This time the vision felt different, as if she were no longer part of a dream. Her surroundings were blurry, and she couldn't make out exactly where she was. All he could see was yellow, orange and red, as if she were in the middle of the sun itself.
"Who are you, and why do you come here?" said a grave, raspy voice. It came from nowhere and everywhere at the same time.
Somehow, she knew the voice was speaking to her.
"I am Scarlett of the Karai," she replied. Her voice came out stronger than she thought it would.
"No, you are not," said the voice.
"Why do you come here?
"I wish to be a Karaina," replied Scarlett, unsure of what she was supposed to answer.
"No, you do not."
"Yes I do," said Scarlett, without thinking.
Who was this voice who told her everything she was saying was a lie?
"The path you seek is not the one you must tread. But for now, you must pave your own way. We will meet again," said the voice.
The ground beneath Scarlett disappeared without warning, and she was transported into the final vision she would have to face.
Her deepest fear.
She was in a white room, tied to a chair. There were no visible ropes around her body, but she could feel the grip of something holding her down. Struggling to move, she wiggled and pushed, but nothing budged. If anything, the invisible ropes seemed to tighten with every futile struggle.
Being a prisoner? Was that what she feared the most?
On the wall in front of her, a window appeared. Through the glass, women and children came and went, walking casually past her without noticing her. There was something familiar about them that she could place, but at the same time, she had never seen any of those faces before.
Scarlett tried to scream out, but she had no voice.
After a while of sitting there, watching the scene unfold in front of her, she half expected some creature or Hova to walk in. But nothing happened.
Something had to have gone wrong. The trial couldn't last more than a few hours, could it? Or was time warped inside the spirit world?
Her body didn't feel the tiredness or stiffness of sitting in the same place. She closed her eyes, opened them, wiggled her tongue, sniffled. She tried to do anything that meant she was still sane and alive.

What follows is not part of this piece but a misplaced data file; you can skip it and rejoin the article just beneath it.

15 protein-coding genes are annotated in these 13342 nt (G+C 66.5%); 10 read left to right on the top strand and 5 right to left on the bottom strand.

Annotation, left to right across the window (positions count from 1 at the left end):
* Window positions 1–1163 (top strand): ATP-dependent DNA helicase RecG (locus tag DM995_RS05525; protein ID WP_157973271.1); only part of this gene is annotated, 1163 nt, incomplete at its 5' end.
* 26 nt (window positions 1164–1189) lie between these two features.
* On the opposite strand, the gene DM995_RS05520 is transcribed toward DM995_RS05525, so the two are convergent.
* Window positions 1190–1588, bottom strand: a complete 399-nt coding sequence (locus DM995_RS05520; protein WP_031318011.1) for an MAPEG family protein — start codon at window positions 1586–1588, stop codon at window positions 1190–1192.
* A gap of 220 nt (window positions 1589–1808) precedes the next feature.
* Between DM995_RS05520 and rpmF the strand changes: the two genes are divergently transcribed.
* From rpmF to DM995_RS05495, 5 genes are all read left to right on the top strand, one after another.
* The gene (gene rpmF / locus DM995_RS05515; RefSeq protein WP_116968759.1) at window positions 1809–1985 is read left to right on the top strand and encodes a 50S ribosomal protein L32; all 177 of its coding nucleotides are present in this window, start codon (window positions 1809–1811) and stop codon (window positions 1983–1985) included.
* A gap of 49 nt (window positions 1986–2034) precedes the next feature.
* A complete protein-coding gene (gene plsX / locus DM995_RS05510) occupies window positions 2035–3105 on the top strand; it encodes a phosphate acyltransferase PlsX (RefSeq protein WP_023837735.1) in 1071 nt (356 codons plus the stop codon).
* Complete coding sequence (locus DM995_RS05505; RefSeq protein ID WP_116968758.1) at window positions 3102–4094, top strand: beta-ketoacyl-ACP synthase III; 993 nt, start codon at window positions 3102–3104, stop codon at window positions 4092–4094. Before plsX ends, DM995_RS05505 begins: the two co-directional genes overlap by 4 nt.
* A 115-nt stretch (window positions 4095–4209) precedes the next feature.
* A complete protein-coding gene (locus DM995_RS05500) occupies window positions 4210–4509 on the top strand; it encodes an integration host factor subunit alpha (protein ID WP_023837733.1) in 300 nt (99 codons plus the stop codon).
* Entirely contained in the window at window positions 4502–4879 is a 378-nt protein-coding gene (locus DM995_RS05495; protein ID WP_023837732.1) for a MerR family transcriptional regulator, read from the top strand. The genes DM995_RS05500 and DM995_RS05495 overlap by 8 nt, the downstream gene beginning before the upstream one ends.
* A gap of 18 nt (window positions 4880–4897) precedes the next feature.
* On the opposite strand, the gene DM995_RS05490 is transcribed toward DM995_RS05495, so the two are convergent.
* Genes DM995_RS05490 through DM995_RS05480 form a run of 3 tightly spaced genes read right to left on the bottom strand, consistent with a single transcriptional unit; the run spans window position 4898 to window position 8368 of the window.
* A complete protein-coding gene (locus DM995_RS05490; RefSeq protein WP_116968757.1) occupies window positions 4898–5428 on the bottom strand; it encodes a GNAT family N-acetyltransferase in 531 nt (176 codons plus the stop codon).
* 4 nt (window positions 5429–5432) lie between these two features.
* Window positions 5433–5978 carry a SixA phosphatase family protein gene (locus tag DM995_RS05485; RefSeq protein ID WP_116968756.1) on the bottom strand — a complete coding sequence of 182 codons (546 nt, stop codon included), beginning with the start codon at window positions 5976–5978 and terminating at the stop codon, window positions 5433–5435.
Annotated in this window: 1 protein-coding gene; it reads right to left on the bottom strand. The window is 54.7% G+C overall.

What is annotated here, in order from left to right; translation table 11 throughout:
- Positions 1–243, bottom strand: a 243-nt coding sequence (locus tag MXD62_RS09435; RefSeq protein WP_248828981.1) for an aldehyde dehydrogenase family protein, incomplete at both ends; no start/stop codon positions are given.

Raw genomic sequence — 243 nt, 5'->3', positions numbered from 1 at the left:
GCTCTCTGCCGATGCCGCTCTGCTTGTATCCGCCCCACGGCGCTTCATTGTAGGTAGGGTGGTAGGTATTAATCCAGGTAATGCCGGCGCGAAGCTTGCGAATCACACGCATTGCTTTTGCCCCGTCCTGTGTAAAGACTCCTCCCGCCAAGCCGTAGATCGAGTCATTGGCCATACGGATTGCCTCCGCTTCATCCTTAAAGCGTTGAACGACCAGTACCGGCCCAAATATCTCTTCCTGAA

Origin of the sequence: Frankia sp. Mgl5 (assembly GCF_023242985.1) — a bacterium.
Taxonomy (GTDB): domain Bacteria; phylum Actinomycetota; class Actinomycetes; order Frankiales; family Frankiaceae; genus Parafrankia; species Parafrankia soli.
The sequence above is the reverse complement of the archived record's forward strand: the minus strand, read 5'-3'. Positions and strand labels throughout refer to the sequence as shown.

A few more hours passed. She could tell that in the scene outside the window, the sun had gone down.
When the last people walked past, and no one else could be seen, she started to panic.
Was she trapped in the spirit world? Had she failed the trial, unable to leave? Panic settled into her, and she continued trying to get lose of the invisible bindings that held her to the chair. She screamed at the top of her lungs, even if no sound came out. Then the world began to fade, as if she were falling asleep.
That was when she understood.
Her biggest fear wasn't a cage, or being trapped.
It was being forgotten, alone in the world with no one caring whether she lived or died. Unheard, unseen, left behind.
So she took a deep breath, and spoke out once more.
This time, her voice had sound.
"I am Scarlett, of the Karainas, and as long as I have them, I will never be alone."
She understood now, that there was more to being a Karaina than fighting with strength or magic. Yes, it was their calling to protect the humans from the Hova. But all men and women could fight, one way, or another.
What made them different was what they fought for.
The other realms protected their lands and their own. The Karainas fought for no crown, no ruler.
They fought to keep the fire kindled, so that hope would never be extinguished in realms of man.
They signified that even though they were physically weaker and slower than the Hova, they still fought. That they would resist the Hova for as long as there was a human standing, and they would never succumb to the monsters who wished to use them as slaves.
And she would be that hope, until her dying breath.
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